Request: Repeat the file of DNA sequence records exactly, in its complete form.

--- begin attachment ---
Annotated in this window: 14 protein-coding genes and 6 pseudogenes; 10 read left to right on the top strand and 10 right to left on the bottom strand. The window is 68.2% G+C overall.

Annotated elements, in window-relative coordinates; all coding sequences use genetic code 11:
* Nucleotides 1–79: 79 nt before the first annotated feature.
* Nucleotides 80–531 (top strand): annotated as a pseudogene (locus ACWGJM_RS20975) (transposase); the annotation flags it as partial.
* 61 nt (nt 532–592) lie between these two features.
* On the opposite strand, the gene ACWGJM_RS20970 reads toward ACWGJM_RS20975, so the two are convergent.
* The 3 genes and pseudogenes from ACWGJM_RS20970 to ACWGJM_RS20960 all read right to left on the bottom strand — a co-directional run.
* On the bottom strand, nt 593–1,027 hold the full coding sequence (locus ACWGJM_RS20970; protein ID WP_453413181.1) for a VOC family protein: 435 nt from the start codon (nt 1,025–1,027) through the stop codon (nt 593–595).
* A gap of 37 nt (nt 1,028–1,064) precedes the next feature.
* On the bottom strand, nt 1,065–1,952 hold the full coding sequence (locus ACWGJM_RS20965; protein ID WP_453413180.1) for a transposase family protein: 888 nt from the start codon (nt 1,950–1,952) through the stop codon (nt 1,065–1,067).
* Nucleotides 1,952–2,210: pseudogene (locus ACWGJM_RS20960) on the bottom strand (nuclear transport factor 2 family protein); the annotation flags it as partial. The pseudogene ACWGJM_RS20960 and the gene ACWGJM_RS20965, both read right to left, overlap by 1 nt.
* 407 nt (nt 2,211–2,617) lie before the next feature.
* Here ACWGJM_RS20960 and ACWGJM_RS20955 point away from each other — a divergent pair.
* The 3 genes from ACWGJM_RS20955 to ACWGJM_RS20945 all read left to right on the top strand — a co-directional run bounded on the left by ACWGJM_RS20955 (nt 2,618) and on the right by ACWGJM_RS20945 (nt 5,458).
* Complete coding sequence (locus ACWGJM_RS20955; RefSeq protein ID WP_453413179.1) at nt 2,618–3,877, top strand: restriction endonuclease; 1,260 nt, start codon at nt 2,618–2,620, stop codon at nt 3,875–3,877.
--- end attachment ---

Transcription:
Annotated in this window: 14 protein-coding genes and 6 pseudogenes; 10 read left to right on the top strand and 10 right to left on the bottom strand. The window is 68.2% G+C overall.

Annotated elements, in window-relative coordinates; all coding sequences use genetic code 11:
* Nucleotides 1–79: 79 nt before the first annotated feature.
* Nucleotides 80–531 (top strand): annotated as a pseudogene (locus ACWGJM_RS20975) (transposase); the annotation flags it as partial.
* 61 nt (nt 532–592) lie between these two features.
* On the opposite strand, the gene ACWGJM_RS20970 reads toward ACWGJM_RS20975, so the two are convergent.
* The 3 genes and pseudogenes from ACWGJM_RS20970 to ACWGJM_RS20960 all read right to left on the bottom strand — a co-directional run.
* On the bottom strand, nt 593–1,027 hold the full coding sequence (locus ACWGJM_RS20970; protein ID WP_453413181.1) for a VOC family protein: 435 nt from the start codon (nt 1,025–1,027) through the stop codon (nt 593–595).
* A gap of 37 nt (nt 1,028–1,064) precedes the next feature.
* On the bottom strand, nt 1,065–1,952 hold the full coding sequence (locus ACWGJM_RS20965; protein ID WP_453413180.1) for a transposase family protein: 888 nt from the start codon (nt 1,950–1,952) through the stop codon (nt 1,065–1,067).
* Nucleotides 1,952–2,210: pseudogene (locus ACWGJM_RS20960) on the bottom strand (nuclear transport factor 2 family protein); the annotation flags it as partial. The pseudogene ACWGJM_RS20960 and the gene ACWGJM_RS20965, both read right to left, overlap by 1 nt.
* 407 nt (nt 2,211–2,617) lie before the next feature.
* Here ACWGJM_RS20960 and ACWGJM_RS20955 point away from each other — a divergent pair.
* The 3 genes from ACWGJM_RS20955 to ACWGJM_RS20945 all read left to right on the top strand — a co-directional run bounded on the left by ACWGJM_RS20955 (nt 2,618) and on the right by ACWGJM_RS20945 (nt 5,458).
* Complete coding sequence (locus ACWGJM_RS20955; RefSeq protein ID WP_453413179.1) at nt 2,618–3,877, top strand: restriction endonuclease; 1,260 nt, start codon at nt 2,618–2,620, stop codon at nt 3,875–3,877.